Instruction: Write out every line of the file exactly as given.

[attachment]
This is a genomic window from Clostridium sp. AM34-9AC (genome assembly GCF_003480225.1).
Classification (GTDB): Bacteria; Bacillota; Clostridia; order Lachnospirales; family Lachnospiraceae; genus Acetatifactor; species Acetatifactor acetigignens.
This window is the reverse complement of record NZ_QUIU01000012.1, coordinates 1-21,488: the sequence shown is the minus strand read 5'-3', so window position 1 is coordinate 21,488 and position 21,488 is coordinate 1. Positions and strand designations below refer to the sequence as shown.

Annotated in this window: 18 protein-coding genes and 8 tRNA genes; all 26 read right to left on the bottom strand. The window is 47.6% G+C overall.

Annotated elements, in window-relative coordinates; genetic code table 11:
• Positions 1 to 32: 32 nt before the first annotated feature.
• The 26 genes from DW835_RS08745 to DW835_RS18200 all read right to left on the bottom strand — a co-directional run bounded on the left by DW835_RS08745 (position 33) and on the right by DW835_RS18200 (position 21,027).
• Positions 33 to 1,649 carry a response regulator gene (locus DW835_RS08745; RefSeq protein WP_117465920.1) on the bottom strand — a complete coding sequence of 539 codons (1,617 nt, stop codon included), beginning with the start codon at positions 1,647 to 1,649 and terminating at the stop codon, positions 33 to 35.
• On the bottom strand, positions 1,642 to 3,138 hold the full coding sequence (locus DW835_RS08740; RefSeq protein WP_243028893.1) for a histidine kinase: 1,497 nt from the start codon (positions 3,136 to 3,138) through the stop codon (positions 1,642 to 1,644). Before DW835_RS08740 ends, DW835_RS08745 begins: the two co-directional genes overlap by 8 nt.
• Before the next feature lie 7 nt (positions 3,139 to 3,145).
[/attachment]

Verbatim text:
This is a genomic window from Clostridium sp. AM34-9AC (genome assembly GCF_003480225.1).
Classification (GTDB): Bacteria; Bacillota; Clostridia; order Lachnospirales; family Lachnospiraceae; genus Acetatifactor; species Acetatifactor acetigignens.
This window is the reverse complement of record NZ_QUIU01000012.1, coordinates 1-21,488: the sequence shown is the minus strand read 5'-3', so window position 1 is coordinate 21,488 and position 21,488 is coordinate 1. Positions and strand designations below refer to the sequence as shown.

Annotated in this window: 18 protein-coding genes and 8 tRNA genes; all 26 read right to left on the bottom strand. The window is 47.6% G+C overall.

Annotated elements, in window-relative coordinates; genetic code table 11:
• Positions 1 to 32: 32 nt before the first annotated feature.
• The 26 genes from DW835_RS08745 to DW835_RS18200 all read right to left on the bottom strand — a co-directional run bounded on the left by DW835_RS08745 (position 33) and on the right by DW835_RS18200 (position 21,027).
• Positions 33 to 1,649 carry a response regulator gene (locus DW835_RS08745; RefSeq protein WP_117465920.1) on the bottom strand — a complete coding sequence of 539 codons (1,617 nt, stop codon included), beginning with the start codon at positions 1,647 to 1,649 and terminating at the stop codon, positions 33 to 35.
• On the bottom strand, positions 1,642 to 3,138 hold the full coding sequence (locus DW835_RS08740; RefSeq protein WP_243028893.1) for a histidine kinase: 1,497 nt from the start codon (positions 3,136 to 3,138) through the stop codon (positions 1,642 to 1,644). Before DW835_RS08740 ends, DW835_RS08745 begins: the two co-directional genes overlap by 8 nt.
• Before the next feature lie 7 nt (positions 3,139 to 3,145).